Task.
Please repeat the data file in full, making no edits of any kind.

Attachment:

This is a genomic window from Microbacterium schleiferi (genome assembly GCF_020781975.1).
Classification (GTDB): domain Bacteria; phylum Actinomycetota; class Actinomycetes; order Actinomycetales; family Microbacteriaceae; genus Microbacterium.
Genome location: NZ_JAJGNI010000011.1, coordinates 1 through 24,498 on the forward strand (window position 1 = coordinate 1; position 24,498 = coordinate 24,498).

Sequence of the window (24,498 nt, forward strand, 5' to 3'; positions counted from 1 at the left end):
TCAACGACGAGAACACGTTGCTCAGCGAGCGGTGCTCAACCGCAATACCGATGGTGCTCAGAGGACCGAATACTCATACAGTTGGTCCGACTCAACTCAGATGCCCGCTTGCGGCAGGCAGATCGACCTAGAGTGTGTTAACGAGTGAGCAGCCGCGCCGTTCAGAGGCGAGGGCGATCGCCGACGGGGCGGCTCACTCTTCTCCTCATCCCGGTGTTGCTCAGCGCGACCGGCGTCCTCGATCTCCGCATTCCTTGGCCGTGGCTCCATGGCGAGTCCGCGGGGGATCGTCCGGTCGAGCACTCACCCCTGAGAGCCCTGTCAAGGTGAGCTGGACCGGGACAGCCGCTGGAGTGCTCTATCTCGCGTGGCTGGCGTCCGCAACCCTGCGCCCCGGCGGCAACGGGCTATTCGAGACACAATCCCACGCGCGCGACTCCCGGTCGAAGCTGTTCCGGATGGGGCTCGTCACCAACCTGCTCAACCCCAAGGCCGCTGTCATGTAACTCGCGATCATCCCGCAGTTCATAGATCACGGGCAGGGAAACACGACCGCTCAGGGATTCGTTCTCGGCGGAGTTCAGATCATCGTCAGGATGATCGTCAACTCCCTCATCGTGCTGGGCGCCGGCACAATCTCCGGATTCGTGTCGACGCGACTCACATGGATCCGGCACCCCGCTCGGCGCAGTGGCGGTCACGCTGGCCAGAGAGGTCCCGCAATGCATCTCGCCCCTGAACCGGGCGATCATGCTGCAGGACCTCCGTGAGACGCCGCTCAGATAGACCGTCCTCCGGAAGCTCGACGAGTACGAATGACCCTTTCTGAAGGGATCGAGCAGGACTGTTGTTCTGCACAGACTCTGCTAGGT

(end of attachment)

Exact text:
This is a genomic window from Microbacterium schleiferi (genome assembly GCF_020781975.1).
Classification (GTDB): domain Bacteria; phylum Actinomycetota; class Actinomycetes; order Actinomycetales; family Microbacteriaceae; genus Microbacterium.
Genome location: NZ_JAJGNI010000011.1, coordinates 1 through 24,498 on the forward strand (window position 1 = coordinate 1; position 24,498 = coordinate 24,498).

Sequence of the window (24,498 nt, forward strand, 5' to 3'; positions counted from 1 at the left end):
TCAACGACGAGAACACGTTGCTCAGCGAGCGGTGCTCAACCGCAATACCGATGGTGCTCAGAGGACCGAATACTCATACAGTTGGTCCGACTCAACTCAGATGCCCGCTTGCGGCAGGCAGATCGACCTAGAGTGTGTTAACGAGTGAGCAGCCGCGCCGTTCAGAGGCGAGGGCGATCGCCGACGGGGCGGCTCACTCTTCTCCTCATCCCGGTGTTGCTCAGCGCGACCGGCGTCCTCGATCTCCGCATTCCTTGGCCGTGGCTCCATGGCGAGTCCGCGGGGGATCGTCCGGTCGAGCACTCACCCCTGAGAGCCCTGTCAAGGTGAGCTGGACCGGGACAGCCGCTGGAGTGCTCTATCTCGCGTGGCTGGCGTCCGCAACCCTGCGCCCCGGCGGCAACGGGCTATTCGAGACACAATCCCACGCGCGCGACTCCCGGTCGAAGCTGTTCCGGATGGGGCTCGTCACCAACCTGCTCAACCCCAAGGCCGCTGTCATGTAACTCGCGATCATCCCGCAGTTCATAGATCACGGGCAGGGAAACACGACCGCTCAGGGATTCGTTCTCGGCGGAGTTCAGATCATCGTCAGGATGATCGTCAACTCCCTCATCGTGCTGGGCGCCGGCACAATCTCCGGATTCGTGTCGACGCGACTCACATGGATCCGGCACCCCGCTCGGCGCAGTGGCGGTCACGCTGGCCAGAGAGGTCCCGCAATGCATCTCGCCCCTGAACCGGGCGATCATGCTGCAGGACCTCCGTGAGACGCCGCTCAGATAGACCGTCCTCCGGAAGCTCGACGAGTACGAATGACCCTTTCTGAAGGGATCGAGCAGGACTGTTGTTCTGCACAGACTCTGCTAGGT